Over the last few months we have been working closely with our friends at Horsham Coffee Roaster to develop our own exclusive blend of coffee. David our Head of Coffee has been involved from start to finish of this process testing several roast profiles of the core ingredients and finally settling on specific percentages of these coffees. The aim with this blend is consistency over time while still retaining full traceability and some evolvement. The initial core ingredients are listed below. These will be replaced over the course of the year with different traceable lots. The tasting notes: Almond, Caramel, Orange, with a syrupy body.
Rwanda Karora co-operative makes up 50% of the blend, this is a small lot comprising 40 x 60kg sacks. We visited them in May this year and are working directly with the co-operative. It is owned and operated by 19 small hold farmers who buy coffee cherries from 200 local farmers within their community. This is a washed coffee with notes of caramel, orange and tangerine.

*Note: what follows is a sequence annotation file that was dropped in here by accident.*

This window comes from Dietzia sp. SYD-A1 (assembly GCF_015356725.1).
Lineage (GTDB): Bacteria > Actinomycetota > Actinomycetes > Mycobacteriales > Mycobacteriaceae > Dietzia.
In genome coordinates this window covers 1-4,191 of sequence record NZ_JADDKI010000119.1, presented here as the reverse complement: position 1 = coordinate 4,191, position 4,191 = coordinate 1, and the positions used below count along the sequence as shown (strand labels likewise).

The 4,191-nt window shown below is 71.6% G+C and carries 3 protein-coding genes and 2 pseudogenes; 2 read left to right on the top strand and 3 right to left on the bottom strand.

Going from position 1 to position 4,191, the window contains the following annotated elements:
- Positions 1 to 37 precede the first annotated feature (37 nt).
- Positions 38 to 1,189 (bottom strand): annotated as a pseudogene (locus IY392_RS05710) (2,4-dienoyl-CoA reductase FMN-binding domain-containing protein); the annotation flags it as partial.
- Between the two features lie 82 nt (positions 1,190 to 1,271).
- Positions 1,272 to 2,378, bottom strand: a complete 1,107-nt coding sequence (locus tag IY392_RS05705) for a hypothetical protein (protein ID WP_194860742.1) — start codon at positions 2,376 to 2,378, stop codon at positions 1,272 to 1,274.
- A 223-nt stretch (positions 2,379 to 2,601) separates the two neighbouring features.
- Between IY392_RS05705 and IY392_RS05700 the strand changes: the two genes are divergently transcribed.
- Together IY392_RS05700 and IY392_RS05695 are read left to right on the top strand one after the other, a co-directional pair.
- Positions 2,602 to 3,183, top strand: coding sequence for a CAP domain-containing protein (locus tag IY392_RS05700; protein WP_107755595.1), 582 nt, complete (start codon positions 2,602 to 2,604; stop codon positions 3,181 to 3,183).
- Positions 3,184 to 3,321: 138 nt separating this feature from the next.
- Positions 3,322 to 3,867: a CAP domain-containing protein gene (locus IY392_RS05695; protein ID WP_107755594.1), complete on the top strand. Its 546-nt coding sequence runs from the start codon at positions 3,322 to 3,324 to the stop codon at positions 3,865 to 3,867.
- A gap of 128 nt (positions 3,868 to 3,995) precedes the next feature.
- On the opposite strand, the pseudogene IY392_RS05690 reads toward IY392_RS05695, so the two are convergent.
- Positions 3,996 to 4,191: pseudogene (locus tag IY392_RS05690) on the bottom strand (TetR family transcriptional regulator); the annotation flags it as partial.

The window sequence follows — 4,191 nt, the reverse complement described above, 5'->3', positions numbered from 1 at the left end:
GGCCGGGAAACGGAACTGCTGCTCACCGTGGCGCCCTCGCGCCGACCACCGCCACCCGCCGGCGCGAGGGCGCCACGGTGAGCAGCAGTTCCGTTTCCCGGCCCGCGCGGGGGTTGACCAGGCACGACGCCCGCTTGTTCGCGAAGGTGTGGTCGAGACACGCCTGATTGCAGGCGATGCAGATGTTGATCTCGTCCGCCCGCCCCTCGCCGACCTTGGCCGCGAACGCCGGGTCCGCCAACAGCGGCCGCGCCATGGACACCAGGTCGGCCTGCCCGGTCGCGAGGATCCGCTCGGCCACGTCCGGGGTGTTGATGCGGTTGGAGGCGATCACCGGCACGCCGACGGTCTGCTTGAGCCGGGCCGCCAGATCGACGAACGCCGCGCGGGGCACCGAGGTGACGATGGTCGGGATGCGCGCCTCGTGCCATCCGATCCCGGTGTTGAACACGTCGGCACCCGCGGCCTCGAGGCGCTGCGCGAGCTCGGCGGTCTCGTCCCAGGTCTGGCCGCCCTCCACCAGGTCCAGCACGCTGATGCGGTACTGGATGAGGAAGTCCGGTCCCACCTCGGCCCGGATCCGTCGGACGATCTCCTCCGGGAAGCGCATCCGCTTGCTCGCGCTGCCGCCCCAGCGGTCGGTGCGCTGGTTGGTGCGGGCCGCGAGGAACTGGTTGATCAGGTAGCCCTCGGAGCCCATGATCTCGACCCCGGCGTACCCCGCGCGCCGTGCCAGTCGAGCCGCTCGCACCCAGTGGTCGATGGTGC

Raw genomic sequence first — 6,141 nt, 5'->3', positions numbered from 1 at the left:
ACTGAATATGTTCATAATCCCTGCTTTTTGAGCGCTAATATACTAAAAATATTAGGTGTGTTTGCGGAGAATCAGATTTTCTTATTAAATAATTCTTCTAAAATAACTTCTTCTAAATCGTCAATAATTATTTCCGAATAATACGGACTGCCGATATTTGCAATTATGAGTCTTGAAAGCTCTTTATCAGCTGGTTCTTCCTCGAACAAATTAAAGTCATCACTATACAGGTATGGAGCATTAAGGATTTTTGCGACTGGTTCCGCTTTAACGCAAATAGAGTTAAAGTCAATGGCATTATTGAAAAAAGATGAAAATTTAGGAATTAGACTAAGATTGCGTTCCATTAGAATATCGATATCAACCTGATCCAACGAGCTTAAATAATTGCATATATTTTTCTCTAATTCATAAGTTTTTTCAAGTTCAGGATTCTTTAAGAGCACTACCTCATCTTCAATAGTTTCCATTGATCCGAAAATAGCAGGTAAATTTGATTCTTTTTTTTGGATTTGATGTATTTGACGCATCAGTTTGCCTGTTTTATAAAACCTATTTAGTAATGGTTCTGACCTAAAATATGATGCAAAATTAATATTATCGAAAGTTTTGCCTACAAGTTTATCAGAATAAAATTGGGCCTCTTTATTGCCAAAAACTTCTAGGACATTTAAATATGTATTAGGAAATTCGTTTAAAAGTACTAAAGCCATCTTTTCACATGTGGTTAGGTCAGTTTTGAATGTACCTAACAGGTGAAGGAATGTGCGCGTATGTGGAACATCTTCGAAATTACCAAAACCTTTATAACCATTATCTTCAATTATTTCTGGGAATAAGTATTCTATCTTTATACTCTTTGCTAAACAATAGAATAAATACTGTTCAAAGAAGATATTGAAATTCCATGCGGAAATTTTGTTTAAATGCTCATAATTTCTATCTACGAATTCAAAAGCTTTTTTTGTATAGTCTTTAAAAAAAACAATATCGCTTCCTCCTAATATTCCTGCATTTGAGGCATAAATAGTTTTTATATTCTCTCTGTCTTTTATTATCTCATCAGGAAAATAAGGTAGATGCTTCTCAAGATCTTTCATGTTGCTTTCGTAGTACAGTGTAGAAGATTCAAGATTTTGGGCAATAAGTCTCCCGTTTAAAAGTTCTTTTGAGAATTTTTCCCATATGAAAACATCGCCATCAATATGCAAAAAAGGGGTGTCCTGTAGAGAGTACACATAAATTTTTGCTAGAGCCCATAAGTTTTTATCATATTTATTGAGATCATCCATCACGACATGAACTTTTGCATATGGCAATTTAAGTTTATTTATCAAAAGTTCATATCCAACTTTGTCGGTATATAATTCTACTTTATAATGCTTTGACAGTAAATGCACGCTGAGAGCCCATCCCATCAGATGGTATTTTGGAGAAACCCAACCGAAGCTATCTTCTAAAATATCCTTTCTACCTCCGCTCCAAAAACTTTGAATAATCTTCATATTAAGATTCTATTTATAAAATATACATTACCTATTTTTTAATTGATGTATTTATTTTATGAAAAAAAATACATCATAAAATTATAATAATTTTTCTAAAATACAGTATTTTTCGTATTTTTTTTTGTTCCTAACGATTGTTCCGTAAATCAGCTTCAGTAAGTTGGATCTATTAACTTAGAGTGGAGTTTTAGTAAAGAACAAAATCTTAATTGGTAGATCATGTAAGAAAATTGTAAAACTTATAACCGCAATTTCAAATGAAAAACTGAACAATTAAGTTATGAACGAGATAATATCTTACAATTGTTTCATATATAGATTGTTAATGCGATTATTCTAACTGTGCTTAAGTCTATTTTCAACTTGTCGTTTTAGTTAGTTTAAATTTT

Brazil Fazenda Pantano makes up 40% of the blend, this is a large estate farm know for it’s commitment to environmental sustainability and separation of coffee varietals. We have selected the Paraiso varietal. It’s a pulped natural coffee with notes of almond, nuts and lots of body.
Nicaragua El Bosque makes up 10% of the blend, this is an exclusive lot sourced from the Peralta group of farms in Nicaragua. They specialise in lot separation from different sections of the farm. It’s a washed coffee with great sweetness and some white grape and plum notes.
Horsham Coffee Roaster was started in 2012 as a micro roastery dedicated to sourcing and roasting speciality coffee. Horsham began their journey through the exciting world of coffee by roasting on a small 1kg machine with a total output of just 4kg of coffee per hour. Now in 2015 they have expanded to a team of 5 roasting on 3kg, 10kg and 25kg machines equipment with advance tools such as profile software and a roast colour meter.
They focus entirely on sourcing speciality grade coffee that has been ethically traded. In all cases this is done via the direct trade approach by choosing to work with businesses that share the same core values of sustainability, fair pricing and quality. In 2015 they visited Rwanda and started to work directly with coffee producers from several co-operatives. Their plan is to continue to work with these cooperatives year on year making the excellent coffee they produce a core part of the blends.